- Written by Chris Heinonen
- Published on 19 December 2013
The Toshiba BDX6400 Blu-ray Player On The Bench
For the Toshiba BDX6400 bench tests, and for future players, I'm going to use the default settings to establish the baseline score. As most users will never adjust these, scoring them based on the optimal settings of the controls seems unfair. If a player has a guided setup when you first turn it on to set them correctly, that will be used. Just no extra steps will be taken to adjust it beyond what is presented to the user.
Using this method the Toshiba score fairly poorly overall. It has trouble maintaining locks on clips where the flags aren't perfect and there is no noise reduction to speak of. On the Ships scene from Spears & Munsil, the default settings cause excessive ringing and artifacts of the ships cables. Many of them virtually vanish due to excessive edge enhancement. The zone multiburst and plate patterns show issues that I had never seen before and are certainly a cause for concern. Had these large errors not presented themselves I might have never discovered the hidden picture settings that ship enabled on the BDX6400.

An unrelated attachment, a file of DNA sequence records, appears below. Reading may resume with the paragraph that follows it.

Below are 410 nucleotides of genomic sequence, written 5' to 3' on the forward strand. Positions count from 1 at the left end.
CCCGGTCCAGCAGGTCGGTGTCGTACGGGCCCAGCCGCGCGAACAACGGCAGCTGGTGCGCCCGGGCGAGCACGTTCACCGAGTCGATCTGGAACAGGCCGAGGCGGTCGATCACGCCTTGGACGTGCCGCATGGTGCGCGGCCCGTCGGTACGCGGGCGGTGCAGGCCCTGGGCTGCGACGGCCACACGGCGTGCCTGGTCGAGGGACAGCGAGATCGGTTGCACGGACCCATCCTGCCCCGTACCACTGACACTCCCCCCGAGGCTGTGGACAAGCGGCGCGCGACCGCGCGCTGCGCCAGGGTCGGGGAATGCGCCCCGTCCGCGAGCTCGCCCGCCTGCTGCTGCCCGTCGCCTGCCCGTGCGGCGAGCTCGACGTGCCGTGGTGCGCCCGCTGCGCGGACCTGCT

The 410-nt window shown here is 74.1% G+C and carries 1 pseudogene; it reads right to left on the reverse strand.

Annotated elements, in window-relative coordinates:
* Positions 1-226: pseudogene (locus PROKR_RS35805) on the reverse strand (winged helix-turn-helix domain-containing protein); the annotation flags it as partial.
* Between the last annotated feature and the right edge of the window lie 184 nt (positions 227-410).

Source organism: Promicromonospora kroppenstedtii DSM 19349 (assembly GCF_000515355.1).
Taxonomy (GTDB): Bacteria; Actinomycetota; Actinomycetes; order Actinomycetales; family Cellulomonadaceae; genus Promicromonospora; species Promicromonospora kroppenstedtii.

The CUE tests all show excessive pixilation on the edges of the fish, showing incorrect CUE processing on DVD content.
Disabling these enabled features causes the Diagonal Filtering test to pass, and the scaling tests to be better but not wonderful. However the cadence lock issues remain so the score does not improve by that much. As I said in the review you will not see these things with common 1080p24 Blu-ray content, but they'll appear on concert and documentary Blu-ray discs, as well as DVD content. Oh, and the test disc even managed to crash the BDX6400, making it the first player to ever do so.
The load time tests for the Toshiba BDX6400 put it behind almost every player tested this year. In early 2012 these load times would have been equal to mainstream players, but today they are lagging behind the competition.